Hi Sharon, I know your comment was to Katherine, but I just wanted to thank you for sharing your advice for babies with eczema. 🙂 The more information out there the better! I’m also happy to hear that your baby’s eczema got better after days of changing her diet. Keep going!
My son has severe eczema, we have tried many things to help. Then after I found foderma serum on google with good review and I ordered this serum just to see if it would help. Within days of using this, his hands are no longer bright red and inflamed. They are still patchy but I can’t believe how much better they look in such a short time.
Eujin Park says
Thank you for sharing all these great advice. I’ve also had atopic dermatitis eczema since I was a baby. My parents tried everything and it definitely gotten better as I got older but I still had to manage the left overs with steroid creams. Going to natural remedies as you said is easier than done. But I’ve decided to really try this new strategy since my husband and I’m planning for a baby and it would hurt me so much to think about me genetically giving eczema to my future child. If you have any tips you have found or herd during the pregnancy period that reduces the chance to a baby I’ll love to learn about it. I would think I would have to manage it myself first but pregnancy is such a unique topic on it’s own and I herd I should avoid this and that etc. Any tip will help! Thank you and I’m looking to see your next video.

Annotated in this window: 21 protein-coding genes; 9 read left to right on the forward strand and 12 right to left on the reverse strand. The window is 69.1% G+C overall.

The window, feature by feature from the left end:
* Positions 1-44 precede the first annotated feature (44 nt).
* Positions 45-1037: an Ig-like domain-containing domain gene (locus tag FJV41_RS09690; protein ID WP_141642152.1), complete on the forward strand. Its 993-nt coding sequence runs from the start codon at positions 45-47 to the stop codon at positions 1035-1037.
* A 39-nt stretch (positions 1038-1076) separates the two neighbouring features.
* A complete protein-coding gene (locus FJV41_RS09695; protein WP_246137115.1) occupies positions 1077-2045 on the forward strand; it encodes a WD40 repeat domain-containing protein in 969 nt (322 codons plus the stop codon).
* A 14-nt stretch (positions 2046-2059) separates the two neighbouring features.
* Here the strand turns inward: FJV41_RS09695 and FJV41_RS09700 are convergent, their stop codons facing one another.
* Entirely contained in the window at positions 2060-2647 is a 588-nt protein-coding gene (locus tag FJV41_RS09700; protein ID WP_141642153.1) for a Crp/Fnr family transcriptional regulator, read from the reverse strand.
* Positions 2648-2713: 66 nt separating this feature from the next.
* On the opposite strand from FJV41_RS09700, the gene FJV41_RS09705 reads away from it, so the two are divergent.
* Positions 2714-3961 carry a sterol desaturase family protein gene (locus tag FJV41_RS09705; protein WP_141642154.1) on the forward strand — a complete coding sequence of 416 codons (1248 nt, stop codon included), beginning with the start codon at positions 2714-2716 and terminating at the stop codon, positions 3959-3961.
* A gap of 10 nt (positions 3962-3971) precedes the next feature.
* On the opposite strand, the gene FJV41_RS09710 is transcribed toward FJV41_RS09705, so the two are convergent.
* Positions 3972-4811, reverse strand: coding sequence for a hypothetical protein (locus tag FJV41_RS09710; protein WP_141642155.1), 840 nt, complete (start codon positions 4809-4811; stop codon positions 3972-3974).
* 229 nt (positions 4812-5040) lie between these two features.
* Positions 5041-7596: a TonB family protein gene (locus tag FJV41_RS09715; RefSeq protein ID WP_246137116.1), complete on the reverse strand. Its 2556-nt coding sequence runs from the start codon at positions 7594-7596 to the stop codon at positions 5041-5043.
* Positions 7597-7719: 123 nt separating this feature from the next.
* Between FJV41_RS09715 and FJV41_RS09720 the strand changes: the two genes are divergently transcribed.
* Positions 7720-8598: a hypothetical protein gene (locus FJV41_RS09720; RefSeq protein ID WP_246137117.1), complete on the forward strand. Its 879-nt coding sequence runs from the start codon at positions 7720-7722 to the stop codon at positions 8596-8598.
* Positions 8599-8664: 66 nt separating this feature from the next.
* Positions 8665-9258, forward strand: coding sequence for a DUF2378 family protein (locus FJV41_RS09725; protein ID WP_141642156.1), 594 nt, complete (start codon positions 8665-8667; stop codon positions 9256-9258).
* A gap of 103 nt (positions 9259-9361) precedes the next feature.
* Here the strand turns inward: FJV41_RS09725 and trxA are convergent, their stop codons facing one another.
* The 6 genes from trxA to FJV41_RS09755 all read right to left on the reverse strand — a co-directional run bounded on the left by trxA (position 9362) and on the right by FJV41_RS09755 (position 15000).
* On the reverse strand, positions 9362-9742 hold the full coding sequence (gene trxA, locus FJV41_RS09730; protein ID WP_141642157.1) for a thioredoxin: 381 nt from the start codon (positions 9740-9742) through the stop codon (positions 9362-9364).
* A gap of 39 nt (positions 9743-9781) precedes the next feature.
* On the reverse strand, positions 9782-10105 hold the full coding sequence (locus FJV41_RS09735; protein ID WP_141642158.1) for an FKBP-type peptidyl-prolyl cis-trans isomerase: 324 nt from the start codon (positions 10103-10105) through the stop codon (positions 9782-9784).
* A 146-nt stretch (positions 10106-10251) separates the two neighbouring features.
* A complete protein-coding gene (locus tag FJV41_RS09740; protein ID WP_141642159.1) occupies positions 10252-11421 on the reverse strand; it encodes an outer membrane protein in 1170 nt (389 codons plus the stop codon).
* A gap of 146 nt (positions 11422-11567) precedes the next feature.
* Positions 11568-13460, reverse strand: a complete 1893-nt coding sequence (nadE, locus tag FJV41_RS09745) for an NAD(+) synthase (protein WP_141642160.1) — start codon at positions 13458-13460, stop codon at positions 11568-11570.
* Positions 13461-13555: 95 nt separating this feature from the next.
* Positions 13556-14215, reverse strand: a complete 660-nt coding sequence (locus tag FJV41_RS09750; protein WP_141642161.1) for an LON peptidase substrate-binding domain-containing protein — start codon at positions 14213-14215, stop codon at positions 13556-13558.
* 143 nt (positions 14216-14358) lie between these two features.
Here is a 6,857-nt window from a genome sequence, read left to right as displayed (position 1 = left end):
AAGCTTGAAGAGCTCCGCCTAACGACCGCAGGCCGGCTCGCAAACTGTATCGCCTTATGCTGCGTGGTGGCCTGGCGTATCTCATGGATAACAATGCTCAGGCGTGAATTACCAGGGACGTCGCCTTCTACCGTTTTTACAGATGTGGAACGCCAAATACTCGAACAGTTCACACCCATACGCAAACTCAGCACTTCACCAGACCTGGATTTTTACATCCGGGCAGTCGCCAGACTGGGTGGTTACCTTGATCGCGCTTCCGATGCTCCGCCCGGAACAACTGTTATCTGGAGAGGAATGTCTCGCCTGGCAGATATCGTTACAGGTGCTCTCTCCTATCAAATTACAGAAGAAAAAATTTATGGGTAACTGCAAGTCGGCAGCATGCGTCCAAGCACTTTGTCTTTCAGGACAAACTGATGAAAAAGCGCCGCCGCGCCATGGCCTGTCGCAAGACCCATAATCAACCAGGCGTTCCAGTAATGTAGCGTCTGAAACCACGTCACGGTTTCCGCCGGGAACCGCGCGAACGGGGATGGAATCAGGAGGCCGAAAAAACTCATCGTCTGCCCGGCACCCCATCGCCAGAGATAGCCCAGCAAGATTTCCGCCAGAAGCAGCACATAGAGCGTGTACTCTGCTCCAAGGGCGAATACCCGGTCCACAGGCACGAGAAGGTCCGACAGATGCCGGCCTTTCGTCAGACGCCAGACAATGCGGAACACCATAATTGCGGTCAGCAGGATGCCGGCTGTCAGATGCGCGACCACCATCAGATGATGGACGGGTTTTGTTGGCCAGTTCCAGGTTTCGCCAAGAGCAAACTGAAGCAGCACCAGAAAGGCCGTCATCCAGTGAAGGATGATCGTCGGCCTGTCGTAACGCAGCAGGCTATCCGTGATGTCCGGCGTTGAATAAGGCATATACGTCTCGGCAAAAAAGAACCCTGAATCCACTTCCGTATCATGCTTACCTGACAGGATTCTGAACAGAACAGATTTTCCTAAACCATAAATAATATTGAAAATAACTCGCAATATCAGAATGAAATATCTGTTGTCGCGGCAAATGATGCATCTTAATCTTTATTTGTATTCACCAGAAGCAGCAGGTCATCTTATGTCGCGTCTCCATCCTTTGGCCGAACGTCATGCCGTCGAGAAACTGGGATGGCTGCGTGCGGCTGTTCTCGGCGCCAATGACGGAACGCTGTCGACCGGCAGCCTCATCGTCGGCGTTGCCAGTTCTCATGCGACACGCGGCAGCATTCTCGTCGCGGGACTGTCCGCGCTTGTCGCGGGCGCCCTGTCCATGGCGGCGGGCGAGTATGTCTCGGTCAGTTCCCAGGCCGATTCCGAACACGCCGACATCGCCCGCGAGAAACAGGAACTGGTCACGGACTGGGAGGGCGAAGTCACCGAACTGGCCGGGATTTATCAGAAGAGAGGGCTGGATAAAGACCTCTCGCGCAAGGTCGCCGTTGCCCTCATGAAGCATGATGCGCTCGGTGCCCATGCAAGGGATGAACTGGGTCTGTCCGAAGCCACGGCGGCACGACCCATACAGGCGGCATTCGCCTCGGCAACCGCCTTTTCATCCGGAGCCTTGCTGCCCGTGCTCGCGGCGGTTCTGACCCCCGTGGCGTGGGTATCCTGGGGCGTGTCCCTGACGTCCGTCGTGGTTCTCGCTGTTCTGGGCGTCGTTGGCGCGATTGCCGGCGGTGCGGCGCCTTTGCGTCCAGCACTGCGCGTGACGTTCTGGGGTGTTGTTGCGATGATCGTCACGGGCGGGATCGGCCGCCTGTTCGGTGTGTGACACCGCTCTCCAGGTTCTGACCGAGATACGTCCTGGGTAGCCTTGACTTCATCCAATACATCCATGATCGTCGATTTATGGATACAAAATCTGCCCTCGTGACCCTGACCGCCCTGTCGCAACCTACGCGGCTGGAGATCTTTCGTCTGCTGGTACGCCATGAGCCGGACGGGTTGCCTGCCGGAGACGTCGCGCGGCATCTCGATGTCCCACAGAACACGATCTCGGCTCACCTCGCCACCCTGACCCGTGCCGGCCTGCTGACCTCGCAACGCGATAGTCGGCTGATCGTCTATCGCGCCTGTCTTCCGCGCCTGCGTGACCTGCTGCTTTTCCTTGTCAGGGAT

I have a 2 year old daughter who suffered from eczema from the age of 5 weeks until I took her to a homeopathic doctor who prescribed a remedy to clean out her gut. She received one dose and we had to wait for 5 weeks to see results. After seeing it clear up around 60% he prescribed another dose and within a few weeks she was completely clear with soft, healthy skin. Again – the stomach eczema connection!